Pink Ajuga

Pink Ajuga
or Bugleweed


"Frequently the wood are pink."

-Emily Dickinson
(1830-1886)

   

Ajuga reptans 'Pink Spire' (aka A. genevensis 'Pink Spires'), or Pink Spires Bugleweed, has longer than average spikes of bright pink flowers, six to eight inches tall, compared to the four or five inch spikes of 'Pink Beauty.'

The name Bugle or Bugleweed does not mean the musical instrument, which nothing of the plant resembles, but means 'wild ox' & has the same root as Bugloss which means "ox's tongue," perhaps in part because cattle ate just such rempant meadow flowers. But the classical botanist Linneus imaginatively named it Ajuga, meaning "has no ox's yoke," because the buds on the spike are not connected, just as a wild ox has no yoke, or is not married. The name reptans (frequently cataloged as repans) means "creeping" because of the plants rhizomic spreading habit.

In the Pacific Northwest ajuga likes full sun to partial shade, though further south it does best in partial shade. It can be grown deep under trees in difficult spots, including under walnut trees where it is unafflicted by the walnut's juglone which is toxic to so many perennials, although ajuga does not bloom as fabulously if it is too dark.

'Pink Spires' like other bugle cultivars can be drought hardy, but only looks superb when regularly watered. It also does well in a bog garden & can be useful for areas with poor drainage. It can potentially self-seed into new areas, but not as aggressively as it spreads in place by underground runners.

It has rapid spread by stolons & care should be taken in placement, lest it become aggressive. A clump can spread quite rapidly, even invasively, so other short groundcovers are apt to be displaced. It is no threat to larger perennials or shrubs, however, & makes a great groundcover around larger plants.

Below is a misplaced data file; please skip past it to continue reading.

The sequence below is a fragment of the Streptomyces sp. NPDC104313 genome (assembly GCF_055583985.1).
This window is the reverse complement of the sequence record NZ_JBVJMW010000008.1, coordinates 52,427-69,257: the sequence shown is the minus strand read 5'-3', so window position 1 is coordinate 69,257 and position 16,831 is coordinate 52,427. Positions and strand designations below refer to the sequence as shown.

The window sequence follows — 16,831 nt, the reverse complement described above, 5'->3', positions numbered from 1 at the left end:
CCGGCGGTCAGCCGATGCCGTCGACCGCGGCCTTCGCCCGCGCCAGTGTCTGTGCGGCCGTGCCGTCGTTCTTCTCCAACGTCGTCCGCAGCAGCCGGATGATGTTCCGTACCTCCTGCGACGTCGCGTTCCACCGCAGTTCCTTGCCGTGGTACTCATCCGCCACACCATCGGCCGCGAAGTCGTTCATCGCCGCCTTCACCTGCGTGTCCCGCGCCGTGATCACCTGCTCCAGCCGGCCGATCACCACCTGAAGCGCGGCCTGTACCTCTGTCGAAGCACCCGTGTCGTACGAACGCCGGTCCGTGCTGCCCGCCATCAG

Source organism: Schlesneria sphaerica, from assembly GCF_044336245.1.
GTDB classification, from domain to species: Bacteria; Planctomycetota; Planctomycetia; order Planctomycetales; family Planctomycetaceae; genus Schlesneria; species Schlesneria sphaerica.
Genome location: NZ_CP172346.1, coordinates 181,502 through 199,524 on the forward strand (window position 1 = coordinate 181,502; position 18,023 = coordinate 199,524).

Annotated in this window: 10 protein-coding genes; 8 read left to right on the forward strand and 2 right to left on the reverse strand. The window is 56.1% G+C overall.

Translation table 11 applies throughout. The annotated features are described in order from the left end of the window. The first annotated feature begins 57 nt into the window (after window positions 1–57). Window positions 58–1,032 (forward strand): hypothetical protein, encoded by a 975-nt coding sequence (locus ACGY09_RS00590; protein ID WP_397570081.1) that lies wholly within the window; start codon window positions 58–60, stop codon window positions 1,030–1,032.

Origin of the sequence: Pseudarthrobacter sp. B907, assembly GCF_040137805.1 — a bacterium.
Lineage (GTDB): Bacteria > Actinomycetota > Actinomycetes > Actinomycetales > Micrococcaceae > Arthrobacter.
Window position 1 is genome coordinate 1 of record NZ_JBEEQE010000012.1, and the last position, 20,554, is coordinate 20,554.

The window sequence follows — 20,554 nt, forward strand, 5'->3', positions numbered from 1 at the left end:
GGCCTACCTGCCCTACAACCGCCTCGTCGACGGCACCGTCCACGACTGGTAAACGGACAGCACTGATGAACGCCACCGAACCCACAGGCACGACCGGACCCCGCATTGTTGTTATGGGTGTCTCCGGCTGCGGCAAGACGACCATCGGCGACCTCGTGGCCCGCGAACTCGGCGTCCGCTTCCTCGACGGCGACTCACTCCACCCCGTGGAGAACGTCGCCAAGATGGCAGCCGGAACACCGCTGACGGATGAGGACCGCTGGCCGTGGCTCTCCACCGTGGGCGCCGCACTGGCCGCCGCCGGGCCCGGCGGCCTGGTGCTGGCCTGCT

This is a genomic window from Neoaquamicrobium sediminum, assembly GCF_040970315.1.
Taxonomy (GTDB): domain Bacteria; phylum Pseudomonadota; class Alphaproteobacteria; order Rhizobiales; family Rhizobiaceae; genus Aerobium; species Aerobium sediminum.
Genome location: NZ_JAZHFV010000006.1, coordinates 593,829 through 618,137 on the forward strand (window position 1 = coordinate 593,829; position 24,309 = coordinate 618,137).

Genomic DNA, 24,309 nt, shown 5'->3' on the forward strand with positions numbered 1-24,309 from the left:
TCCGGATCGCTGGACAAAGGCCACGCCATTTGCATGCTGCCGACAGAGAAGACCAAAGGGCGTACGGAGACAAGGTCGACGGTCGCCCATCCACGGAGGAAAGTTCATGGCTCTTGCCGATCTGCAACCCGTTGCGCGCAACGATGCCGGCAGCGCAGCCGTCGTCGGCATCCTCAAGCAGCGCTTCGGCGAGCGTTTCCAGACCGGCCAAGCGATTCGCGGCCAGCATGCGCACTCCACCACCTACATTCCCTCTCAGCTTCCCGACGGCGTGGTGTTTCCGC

In our garden this mint-family perennial blooms as early as late March & is in full bloom for April & May. Old flower spikes should be sheered away to better show off the leaves for the rest of the year.

It is easily propagated by division autumn or spring, or any time of year since it bounces back reliably from most any shock. Division can be effected as often as every other year, or whenever it begins to look congested or is not as healthy-looking in the center; division completely renews it.

Some people dislike ajuga because if it can spread into a lawn whereit can be difficult to get back out. It's truly one of the finest groundcovers, however, nearly maintenance-free & always attractive, with sturdy enough rhizomes that it is useful for controlling slope erosion. But for anyone who is just dead-set against planting anything that spreads so easily, there is a bigger-flowering option: A. pyramidalis, which despite its greater size looks very similar, except that it remains clumping-in-place, having no rhizomes.

Continue to:
Ajuga reptens 'Burgundy Glow'

   



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